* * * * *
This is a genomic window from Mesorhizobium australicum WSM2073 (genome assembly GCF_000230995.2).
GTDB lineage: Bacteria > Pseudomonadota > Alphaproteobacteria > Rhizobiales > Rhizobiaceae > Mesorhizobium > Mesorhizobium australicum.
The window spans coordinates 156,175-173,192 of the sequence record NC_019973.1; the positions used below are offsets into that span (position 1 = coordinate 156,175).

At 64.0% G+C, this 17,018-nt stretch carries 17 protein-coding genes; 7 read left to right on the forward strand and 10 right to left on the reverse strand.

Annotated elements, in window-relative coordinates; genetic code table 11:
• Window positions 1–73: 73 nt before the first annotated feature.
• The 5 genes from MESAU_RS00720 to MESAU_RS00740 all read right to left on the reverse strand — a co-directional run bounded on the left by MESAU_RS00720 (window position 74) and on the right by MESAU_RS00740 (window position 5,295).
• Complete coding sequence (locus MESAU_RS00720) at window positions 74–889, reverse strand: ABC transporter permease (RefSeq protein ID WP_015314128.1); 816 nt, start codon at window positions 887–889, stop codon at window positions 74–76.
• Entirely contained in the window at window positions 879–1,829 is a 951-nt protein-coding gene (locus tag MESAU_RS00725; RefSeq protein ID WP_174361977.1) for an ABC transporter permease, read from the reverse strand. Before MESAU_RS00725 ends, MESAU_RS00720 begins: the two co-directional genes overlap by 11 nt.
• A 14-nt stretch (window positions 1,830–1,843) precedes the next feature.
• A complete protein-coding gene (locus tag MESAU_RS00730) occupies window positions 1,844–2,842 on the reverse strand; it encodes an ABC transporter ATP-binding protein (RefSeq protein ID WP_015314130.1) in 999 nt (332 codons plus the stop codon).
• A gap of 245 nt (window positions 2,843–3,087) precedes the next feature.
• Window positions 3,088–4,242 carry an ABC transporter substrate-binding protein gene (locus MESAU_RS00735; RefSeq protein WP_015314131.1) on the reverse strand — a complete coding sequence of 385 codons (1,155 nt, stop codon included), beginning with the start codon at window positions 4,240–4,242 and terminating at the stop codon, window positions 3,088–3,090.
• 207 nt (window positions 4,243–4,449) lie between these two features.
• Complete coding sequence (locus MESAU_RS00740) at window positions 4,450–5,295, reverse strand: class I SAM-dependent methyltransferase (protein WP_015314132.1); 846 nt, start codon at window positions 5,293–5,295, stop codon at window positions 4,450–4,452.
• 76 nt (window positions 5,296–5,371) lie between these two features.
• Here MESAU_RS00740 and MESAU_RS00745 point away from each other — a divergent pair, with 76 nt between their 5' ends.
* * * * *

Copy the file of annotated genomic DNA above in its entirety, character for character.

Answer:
This is a genomic window from Mesorhizobium australicum WSM2073 (genome assembly GCF_000230995.2).
GTDB lineage: Bacteria > Pseudomonadota > Alphaproteobacteria > Rhizobiales > Rhizobiaceae > Mesorhizobium > Mesorhizobium australicum.
The window spans coordinates 156,175-173,192 of the sequence record NC_019973.1; the positions used below are offsets into that span (position 1 = coordinate 156,175).

At 64.0% G+C, this 17,018-nt stretch carries 17 protein-coding genes; 7 read left to right on the forward strand and 10 right to left on the reverse strand.

Annotated elements, in window-relative coordinates; genetic code table 11:
• Window positions 1–73: 73 nt before the first annotated feature.
• The 5 genes from MESAU_RS00720 to MESAU_RS00740 all read right to left on the reverse strand — a co-directional run bounded on the left by MESAU_RS00720 (window position 74) and on the right by MESAU_RS00740 (window position 5,295).
• Complete coding sequence (locus MESAU_RS00720) at window positions 74–889, reverse strand: ABC transporter permease (RefSeq protein ID WP_015314128.1); 816 nt, start codon at window positions 887–889, stop codon at window positions 74–76.
• Entirely contained in the window at window positions 879–1,829 is a 951-nt protein-coding gene (locus tag MESAU_RS00725; RefSeq protein ID WP_174361977.1) for an ABC transporter permease, read from the reverse strand. Before MESAU_RS00725 ends, MESAU_RS00720 begins: the two co-directional genes overlap by 11 nt.
• A 14-nt stretch (window positions 1,830–1,843) precedes the next feature.
• A complete protein-coding gene (locus tag MESAU_RS00730) occupies window positions 1,844–2,842 on the reverse strand; it encodes an ABC transporter ATP-binding protein (RefSeq protein ID WP_015314130.1) in 999 nt (332 codons plus the stop codon).
• A gap of 245 nt (window positions 2,843–3,087) precedes the next feature.
• Window positions 3,088–4,242 carry an ABC transporter substrate-binding protein gene (locus MESAU_RS00735; RefSeq protein WP_015314131.1) on the reverse strand — a complete coding sequence of 385 codons (1,155 nt, stop codon included), beginning with the start codon at window positions 4,240–4,242 and terminating at the stop codon, window positions 3,088–3,090.
• 207 nt (window positions 4,243–4,449) lie between these two features.
• Complete coding sequence (locus MESAU_RS00740) at window positions 4,450–5,295, reverse strand: class I SAM-dependent methyltransferase (protein WP_015314132.1); 846 nt, start codon at window positions 5,293–5,295, stop codon at window positions 4,450–4,452.
• 76 nt (window positions 5,296–5,371) lie between these two features.
• Here MESAU_RS00740 and MESAU_RS00745 point away from each other — a divergent pair, with 76 nt between their 5' ends.